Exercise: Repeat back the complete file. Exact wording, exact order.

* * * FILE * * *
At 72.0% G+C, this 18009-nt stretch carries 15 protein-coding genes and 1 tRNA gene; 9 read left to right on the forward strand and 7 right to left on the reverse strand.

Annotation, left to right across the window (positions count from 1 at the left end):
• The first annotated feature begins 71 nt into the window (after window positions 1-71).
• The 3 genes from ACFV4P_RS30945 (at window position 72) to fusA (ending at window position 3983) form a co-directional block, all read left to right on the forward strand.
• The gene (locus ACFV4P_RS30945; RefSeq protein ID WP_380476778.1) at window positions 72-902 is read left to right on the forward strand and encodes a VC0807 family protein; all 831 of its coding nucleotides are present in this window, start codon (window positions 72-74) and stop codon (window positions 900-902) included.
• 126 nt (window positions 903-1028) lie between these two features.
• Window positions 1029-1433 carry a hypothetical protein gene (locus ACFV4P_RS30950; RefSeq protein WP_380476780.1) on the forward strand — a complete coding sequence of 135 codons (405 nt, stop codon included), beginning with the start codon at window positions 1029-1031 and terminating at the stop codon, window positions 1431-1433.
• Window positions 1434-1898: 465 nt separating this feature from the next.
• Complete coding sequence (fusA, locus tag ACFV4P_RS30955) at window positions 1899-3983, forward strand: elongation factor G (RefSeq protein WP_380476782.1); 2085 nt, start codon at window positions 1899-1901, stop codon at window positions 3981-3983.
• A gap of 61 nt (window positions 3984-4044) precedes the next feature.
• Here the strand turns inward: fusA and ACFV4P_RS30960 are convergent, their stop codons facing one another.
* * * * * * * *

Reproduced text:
At 72.0% G+C, this 18009-nt stretch carries 15 protein-coding genes and 1 tRNA gene; 9 read left to right on the forward strand and 7 right to left on the reverse strand.

Annotation, left to right across the window (positions count from 1 at the left end):
• The first annotated feature begins 71 nt into the window (after window positions 1-71).
• The 3 genes from ACFV4P_RS30945 (at window position 72) to fusA (ending at window position 3983) form a co-directional block, all read left to right on the forward strand.
• The gene (locus ACFV4P_RS30945; RefSeq protein ID WP_380476778.1) at window positions 72-902 is read left to right on the forward strand and encodes a VC0807 family protein; all 831 of its coding nucleotides are present in this window, start codon (window positions 72-74) and stop codon (window positions 900-902) included.
• 126 nt (window positions 903-1028) lie between these two features.
• Window positions 1029-1433 carry a hypothetical protein gene (locus ACFV4P_RS30950; RefSeq protein WP_380476780.1) on the forward strand — a complete coding sequence of 135 codons (405 nt, stop codon included), beginning with the start codon at window positions 1029-1031 and terminating at the stop codon, window positions 1431-1433.
• Window positions 1434-1898: 465 nt separating this feature from the next.
• Complete coding sequence (fusA, locus tag ACFV4P_RS30955) at window positions 1899-3983, forward strand: elongation factor G (RefSeq protein WP_380476782.1); 2085 nt, start codon at window positions 1899-1901, stop codon at window positions 3981-3983.
• A gap of 61 nt (window positions 3984-4044) precedes the next feature.
• Here the strand turns inward: fusA and ACFV4P_RS30960 are convergent, their stop codons facing one another.